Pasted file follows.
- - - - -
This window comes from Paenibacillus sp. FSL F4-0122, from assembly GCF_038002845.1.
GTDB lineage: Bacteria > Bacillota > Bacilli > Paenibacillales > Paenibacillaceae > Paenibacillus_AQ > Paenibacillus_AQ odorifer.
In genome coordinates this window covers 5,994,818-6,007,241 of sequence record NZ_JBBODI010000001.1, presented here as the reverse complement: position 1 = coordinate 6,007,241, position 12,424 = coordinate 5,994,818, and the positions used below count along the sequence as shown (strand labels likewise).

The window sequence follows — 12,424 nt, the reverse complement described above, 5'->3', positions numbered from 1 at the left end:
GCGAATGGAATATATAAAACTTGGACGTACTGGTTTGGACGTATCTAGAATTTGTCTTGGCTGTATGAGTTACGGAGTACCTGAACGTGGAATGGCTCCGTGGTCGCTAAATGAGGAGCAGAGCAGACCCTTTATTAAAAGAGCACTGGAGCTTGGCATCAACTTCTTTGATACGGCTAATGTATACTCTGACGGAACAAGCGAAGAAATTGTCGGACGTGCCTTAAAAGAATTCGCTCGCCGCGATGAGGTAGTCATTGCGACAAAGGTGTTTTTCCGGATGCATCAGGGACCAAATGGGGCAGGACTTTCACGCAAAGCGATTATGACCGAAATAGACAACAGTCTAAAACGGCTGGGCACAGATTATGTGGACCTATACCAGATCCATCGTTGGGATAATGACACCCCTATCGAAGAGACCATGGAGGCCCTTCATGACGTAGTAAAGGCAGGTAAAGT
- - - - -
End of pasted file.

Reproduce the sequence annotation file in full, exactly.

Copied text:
This window comes from Paenibacillus sp. FSL F4-0122, from assembly GCF_038002845.1.
GTDB lineage: Bacteria > Bacillota > Bacilli > Paenibacillales > Paenibacillaceae > Paenibacillus_AQ > Paenibacillus_AQ odorifer.
In genome coordinates this window covers 5,994,818-6,007,241 of sequence record NZ_JBBODI010000001.1, presented here as the reverse complement: position 1 = coordinate 6,007,241, position 12,424 = coordinate 5,994,818, and the positions used below count along the sequence as shown (strand labels likewise).

The window sequence follows — 12,424 nt, the reverse complement described above, 5'->3', positions numbered from 1 at the left end:
GCGAATGGAATATATAAAACTTGGACGTACTGGTTTGGACGTATCTAGAATTTGTCTTGGCTGTATGAGTTACGGAGTACCTGAACGTGGAATGGCTCCGTGGTCGCTAAATGAGGAGCAGAGCAGACCCTTTATTAAAAGAGCACTGGAGCTTGGCATCAACTTCTTTGATACGGCTAATGTATACTCTGACGGAACAAGCGAAGAAATTGTCGGACGTGCCTTAAAAGAATTCGCTCGCCGCGATGAGGTAGTCATTGCGACAAAGGTGTTTTTCCGGATGCATCAGGGACCAAATGGGGCAGGACTTTCACGCAAAGCGATTATGACCGAAATAGACAACAGTCTAAAACGGCTGGGCACAGATTATGTGGACCTATACCAGATCCATCGTTGGGATAATGACACCCCTATCGAAGAGACCATGGAGGCCCTTCATGACGTAGTAAAGGCAGGTAAAGT